Tag Archives: book reviews

Book Review: American Gods by Neil Gaiman

A few days before his prison term is supposed to end, Shadow is brought before the Warden. In three years, he’s only seen the Warden once. Shadow is worried that something has happened, he feels that the authorities will find a reason to deny him his freedom. To his surprise he learns that he’s being released a few days early, then the Warden tells him, “…your wife died.”  The life that was waiting for Shadow is gone. The home he shared with Laura, his recently deceased wife, no longer has any appeal. It’s no longer their home, it’s simply a place that’s filled with possessions and memories – memories that are too painful to think about.

American Gods

After Shadow leaves prison, he makes his way to the airport and boards a plane, bound for Eagle Point. After waking from a strange dream he disembarks and learns that his flight has been redirected to St. Louis. Shadow hurries to catch his next flight – missing this plane means missing his wife’s funeral. A seating error results in him getting bumped to First Class. There he meets a mysterious man who calls himself Wednesday, and unbeknownst to Shadow, his life is about to change forever.

‘American Gods’, written by Neil Gaiman, is a story where legendary beings, those who possess great and terrible power, sing karaoke – and where ancient deities seduce men into worshiping them. It is a fantasy story that borrows from folk tales and mythology, and sets it in the modern world. We learn about pixies and how they arrived in the New World, and encounter a djinn who is struggling to survive in a world that’s forgotten his kind. As the story progresses – you begin to ask yourself questions such as; how does a God make its way in the electronic age? How would you interact with a being that’s witnessed countless battles, floods and famines? Would you believe someone if they told you they were thousands of years old? Could you ignore someone perform incredible feats, or would you start to think outside of the box and open your mind to the possibility that magic does exist.

american-gods

Released back in 2001, ‘American Gods’ is available in hardcover, paperback, and streaming audiobook on Hoopla. There is also a ten year anniversary edition available which features the author’s preferred text and has an additional 12,000 words. Daunting? Perhaps. But speaking as someone who’s read both the original and the author’s preferred text, I can honestly say that Mr. Gaiman added more depth to story and fleshed out some of the characters – which made it even more enjoyable. Last but not least, there is an upcoming TV show based on the novel, which is scheduled to air on Starz, in 2017. The author himself collaborated with the production of the series and is excited about it – which I think is the BEST endorsement anyone could give.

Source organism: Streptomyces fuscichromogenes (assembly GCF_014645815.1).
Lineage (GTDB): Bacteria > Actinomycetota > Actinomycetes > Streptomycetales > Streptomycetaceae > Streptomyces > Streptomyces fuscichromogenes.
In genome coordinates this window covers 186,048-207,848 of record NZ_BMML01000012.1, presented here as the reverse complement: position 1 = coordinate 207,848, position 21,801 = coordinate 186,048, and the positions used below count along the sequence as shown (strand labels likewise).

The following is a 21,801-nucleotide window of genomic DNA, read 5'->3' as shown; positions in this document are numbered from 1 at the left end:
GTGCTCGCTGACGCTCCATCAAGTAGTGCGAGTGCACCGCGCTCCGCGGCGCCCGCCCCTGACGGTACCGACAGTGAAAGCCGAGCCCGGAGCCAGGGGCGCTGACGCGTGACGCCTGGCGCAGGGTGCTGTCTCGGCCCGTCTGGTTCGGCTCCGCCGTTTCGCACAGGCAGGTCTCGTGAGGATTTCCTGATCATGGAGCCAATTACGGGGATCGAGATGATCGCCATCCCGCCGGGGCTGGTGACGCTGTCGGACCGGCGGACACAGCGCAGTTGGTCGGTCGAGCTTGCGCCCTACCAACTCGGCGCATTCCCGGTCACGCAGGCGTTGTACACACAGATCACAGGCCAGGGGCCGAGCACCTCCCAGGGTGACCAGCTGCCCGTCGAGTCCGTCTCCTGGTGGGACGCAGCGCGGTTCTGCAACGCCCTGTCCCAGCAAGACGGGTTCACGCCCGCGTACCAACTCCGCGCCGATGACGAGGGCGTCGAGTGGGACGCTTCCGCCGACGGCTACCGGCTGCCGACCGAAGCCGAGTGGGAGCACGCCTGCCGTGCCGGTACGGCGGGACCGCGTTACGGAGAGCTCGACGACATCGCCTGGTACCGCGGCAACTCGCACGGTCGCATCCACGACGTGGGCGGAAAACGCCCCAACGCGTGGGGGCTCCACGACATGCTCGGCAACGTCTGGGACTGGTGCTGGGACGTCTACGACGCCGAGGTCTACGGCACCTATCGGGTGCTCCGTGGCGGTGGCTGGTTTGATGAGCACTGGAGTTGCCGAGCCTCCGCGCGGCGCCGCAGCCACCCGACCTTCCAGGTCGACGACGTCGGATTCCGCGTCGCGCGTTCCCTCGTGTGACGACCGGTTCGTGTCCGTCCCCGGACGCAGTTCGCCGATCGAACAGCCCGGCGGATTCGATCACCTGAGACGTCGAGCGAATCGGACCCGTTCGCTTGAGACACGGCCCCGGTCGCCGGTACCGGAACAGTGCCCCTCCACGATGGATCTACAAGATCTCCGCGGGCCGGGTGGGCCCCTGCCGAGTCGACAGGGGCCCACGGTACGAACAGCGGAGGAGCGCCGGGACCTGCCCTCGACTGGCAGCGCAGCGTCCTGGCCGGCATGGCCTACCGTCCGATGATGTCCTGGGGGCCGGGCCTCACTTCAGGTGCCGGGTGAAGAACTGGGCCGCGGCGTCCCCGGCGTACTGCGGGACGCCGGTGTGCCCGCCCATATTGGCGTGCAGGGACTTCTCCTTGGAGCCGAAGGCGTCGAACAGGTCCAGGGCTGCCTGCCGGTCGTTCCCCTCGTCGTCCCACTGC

– Daniel Bohémier

The positive side of negativity

Whether it’s buying fake positive reviews or writing them for their own books under fake names, many authors seem to be convinced that anything but a rave  review of their books is a terrible blow. Apparently, bad reviews are the ultimate disaster.

From a reader’s perspective, of course negative reviews are helpful if they help you avoid reading a book you won’t enjoy. But librarians & booksellers, who recommend books as part of our job, know the value of negative opinions too. If I suggest a book to a patron that they don’t like, I want to know about it. Understanding what they didn’t like about the book — whether it was too violent, the characters too unrealistic, or not suspenseful enough — will help me find something more enjoyable next time.

But negative reviews don’t even always turn people away from the book they’re about. Anyone who’s been drawn to a book or movie because someone with the opposite taste hated it knows what I mean. If you enjoy sad, romantic stories, you’re not likely to be put off by hearing something dismissed as “a sentimental tear-jerker” — that’s exactly what you’re looking for.

So here’s to the occasional bad review. After all, a little salt with the sweet makes everything taste more satisfying.

Danielle

p.s. Patrick Somerville not only received a mostly negative review of his book This Bright River, it was a) in the New York Times and b) got an important thing wrong about the story. If any author had a right to be cranky, it was Somerville. Yet he had enough self-possession to handle the situation gracefully and even poke a little fun at himself in his post “Thank you for killing my novel.”  If only we were all so level-headed…